Although I am a big fan of Carole King’s album Tapestry I admit I didn’t know very much about her personal life or her legendary songwriting career. My knowledge about Carole King basically included two facts. She had been good friends with James Taylor and had toured with him and………… in 2015 President Barack Obama cried when Aretha Franklin sang Carole’s song You Make Me Feel Like A Natural Woman during the ceremony to honour Carole for her lifetime achievement in music at the Kennedy Centre. 

The program for Beautiful. Check out my new Arizona pedicure and the way this photo matches the banner for my blog.

Watching the musical I learned that……………..

  • Carole was born Carol Joan Klein in New York City in 1942.
  • Her mother wanted her to be a teacher but Carole had dreams of becoming a famous songwriter. 
  • She dropped out of college when she found out she was pregnant.
  • She got married at age 17 to fellow songwriter Gerry Goffin.
  • Gerry and Carole divorced nine years later. Gerry struggled with mental health issues that led him to be repeatedly unfaithful to Carole. 
  • Carole and Gerry had two daughters. 
  • Many of Carole’s well-known songs were written with Gerry. Their first big hit Will You Love Me Tomorrow topped the charts in 1961. 
  • Carole and Gerry were very good friends and competitors with another songwriting husband and wife duo Cynthia Weil and Barry Mann. Mann and Weil wrote hit songs like On Broadway and Happy Days Are Here Again. 
  • In 1972 Carole won four Grammy awards -Album of the Year for Tapestry, Record of the Year for It’s Too Late, Song of the Year for You’ve Got a Friend and Female Pop Vocalist of the Year for Tapestry.  
  • Carole’s first performance at Carnegie Hall was in 1971. It was recorded live and later released as an album. 

Carole’s piano on stage before the show

At the end of this week, we will move into our own apartment just a few blocks from the Gammage Theatre. There is a terrific line-up of performances there during the coming month so I hope Beautiful was just the first of any number of great shows we will enjoy there. 

Other posts…………

Lessons From Leonard

Come From Away- A Musical For Our Time

The Color Purple- God In Every Living Thing

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Song Versus Album Argument

My husband Dave does the driving when we go on long trips so I thought I would make a contribution by creating a playlist of music for us to listen to on our journey down to Arizona.  I recently joined a music streaming service and I downloaded dozens of songs I knew Dave would like, favourite artists of his like the Beatles, Carol King, Creedence Clearwater Revival, Neal Young, Joe Cocker and other sixties greats.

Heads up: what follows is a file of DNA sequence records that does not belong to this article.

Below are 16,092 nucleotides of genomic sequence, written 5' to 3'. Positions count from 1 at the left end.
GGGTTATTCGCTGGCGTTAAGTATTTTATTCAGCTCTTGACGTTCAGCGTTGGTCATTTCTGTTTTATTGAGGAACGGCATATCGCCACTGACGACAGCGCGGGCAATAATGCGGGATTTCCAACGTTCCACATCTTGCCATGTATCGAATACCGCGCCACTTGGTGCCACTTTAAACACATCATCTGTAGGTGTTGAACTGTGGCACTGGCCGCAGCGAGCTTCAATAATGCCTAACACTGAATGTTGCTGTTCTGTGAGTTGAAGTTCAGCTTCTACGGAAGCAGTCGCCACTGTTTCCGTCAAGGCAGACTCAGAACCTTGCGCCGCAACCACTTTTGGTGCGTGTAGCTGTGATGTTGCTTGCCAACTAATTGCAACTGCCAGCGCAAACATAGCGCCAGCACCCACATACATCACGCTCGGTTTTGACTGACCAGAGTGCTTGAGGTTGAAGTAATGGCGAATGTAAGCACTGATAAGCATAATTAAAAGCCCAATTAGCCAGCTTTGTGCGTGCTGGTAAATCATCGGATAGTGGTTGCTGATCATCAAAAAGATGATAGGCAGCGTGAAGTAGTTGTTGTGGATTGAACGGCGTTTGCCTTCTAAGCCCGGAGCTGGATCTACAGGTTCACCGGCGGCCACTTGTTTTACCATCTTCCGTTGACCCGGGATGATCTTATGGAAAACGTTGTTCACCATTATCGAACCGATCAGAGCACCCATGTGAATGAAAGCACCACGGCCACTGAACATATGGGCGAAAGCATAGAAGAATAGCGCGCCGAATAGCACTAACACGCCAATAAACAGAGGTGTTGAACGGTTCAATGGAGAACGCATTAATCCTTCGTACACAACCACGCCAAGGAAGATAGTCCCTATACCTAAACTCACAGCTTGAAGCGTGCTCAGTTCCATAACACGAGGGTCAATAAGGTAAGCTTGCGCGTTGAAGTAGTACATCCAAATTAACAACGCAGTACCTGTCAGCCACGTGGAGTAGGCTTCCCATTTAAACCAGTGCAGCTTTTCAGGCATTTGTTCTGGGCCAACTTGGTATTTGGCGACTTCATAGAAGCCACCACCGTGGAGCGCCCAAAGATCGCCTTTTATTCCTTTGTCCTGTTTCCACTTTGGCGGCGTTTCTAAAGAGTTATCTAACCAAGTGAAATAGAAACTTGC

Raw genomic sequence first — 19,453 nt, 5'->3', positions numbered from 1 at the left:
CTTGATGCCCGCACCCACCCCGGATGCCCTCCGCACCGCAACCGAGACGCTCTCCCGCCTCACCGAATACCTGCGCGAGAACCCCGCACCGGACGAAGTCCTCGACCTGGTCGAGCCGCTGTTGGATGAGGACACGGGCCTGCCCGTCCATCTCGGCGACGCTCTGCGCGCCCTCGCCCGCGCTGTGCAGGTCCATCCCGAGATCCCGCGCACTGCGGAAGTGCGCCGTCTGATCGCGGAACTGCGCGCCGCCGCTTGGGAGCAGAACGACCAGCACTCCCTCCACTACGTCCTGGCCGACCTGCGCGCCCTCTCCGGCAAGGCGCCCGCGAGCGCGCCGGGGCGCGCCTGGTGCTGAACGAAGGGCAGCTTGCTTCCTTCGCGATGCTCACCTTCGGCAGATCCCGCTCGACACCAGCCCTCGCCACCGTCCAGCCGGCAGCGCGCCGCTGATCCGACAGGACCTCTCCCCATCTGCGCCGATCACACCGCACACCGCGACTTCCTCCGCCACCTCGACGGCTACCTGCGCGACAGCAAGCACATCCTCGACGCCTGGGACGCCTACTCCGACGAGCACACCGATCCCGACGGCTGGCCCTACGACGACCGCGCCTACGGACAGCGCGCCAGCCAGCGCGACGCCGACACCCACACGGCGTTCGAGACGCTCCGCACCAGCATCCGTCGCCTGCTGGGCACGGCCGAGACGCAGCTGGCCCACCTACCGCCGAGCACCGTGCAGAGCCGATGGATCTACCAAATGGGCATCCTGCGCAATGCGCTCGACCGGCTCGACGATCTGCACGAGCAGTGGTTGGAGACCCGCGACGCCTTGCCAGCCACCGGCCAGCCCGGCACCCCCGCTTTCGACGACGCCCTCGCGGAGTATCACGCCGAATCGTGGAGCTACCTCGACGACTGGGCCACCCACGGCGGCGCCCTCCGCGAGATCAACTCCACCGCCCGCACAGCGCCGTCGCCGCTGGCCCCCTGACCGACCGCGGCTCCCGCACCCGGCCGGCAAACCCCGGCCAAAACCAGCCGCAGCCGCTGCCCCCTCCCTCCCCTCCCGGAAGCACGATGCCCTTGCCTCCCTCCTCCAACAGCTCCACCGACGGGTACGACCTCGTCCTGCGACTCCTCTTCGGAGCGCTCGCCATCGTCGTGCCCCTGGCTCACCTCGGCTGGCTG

After we had listened to the long playlist I’d created I asked Dave if he’d enjoyed the music I’d downloaded. He was brutally honest. He hadn’t.  Turns out he doesn’t like listening to individual songs, even songs he likes.  He prefers to listen to a whole album and I hadn’t downloaded any albums.  For example, he needed to hear the entire Woodstock album so he could have the whole Woodstock experience.  He wasn’t going to get that from only listening to Joe Cocker’s I Get By With A Little Help From My Friends.  

I wondered what conventional wisdom had to say about listening to individual songs rather than whole albums. I found out that there are arguments to be made for both preferences. Here are a few. 

Why listen to the whole album?

1.Because it’s the way you grew up listening to music if you were born before the digital age. It wasn’t easy to skip from song to song on an LP.  Listening to the whole album is a comforting habit. 

2. Artists put lots of thought into how they order the songs on an album and the whole album is meant to tell a story and interconnect lyrically and instrumentally.  You need to honour that. 

3. If you only listen to individual songs you might miss finding some real gems you would enjoy on an album. 

4. Listening to the whole album allows you to build a deeper connection with the artist. 

Why listen to individual songs?

1. There are usually only one or two really great songs on albums. Why waste time listening to all the others?

2. If you have a very eclectic taste in music listening to individual songs gives you more of an opportunity to listen to a wider variety of tunes. 

3. Certain songs fit with certain moods or activities.  With individual songs, you can make a playlist that is great to listen to while you do your fitness workout or when you are trying to fall asleep when you are journaling or making dinner. 

4. There is so much great music out there.  Listening to individual tunes gives you the time and opportunity to enjoy more of it. 

For our trip back home I will download some albums for Dave, but I will keep the individual tunes as well because I tend to listen to music that way and I think there are times when both ways of listening to music are good. 

Do you listen to individual songs or the whole album?

Other posts……..

Waver- A New Album From Royal Canoe

What Happens When A Woman Takes Power

The Symphony – Mexican Style

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The Beatles As a Soundtrack For Life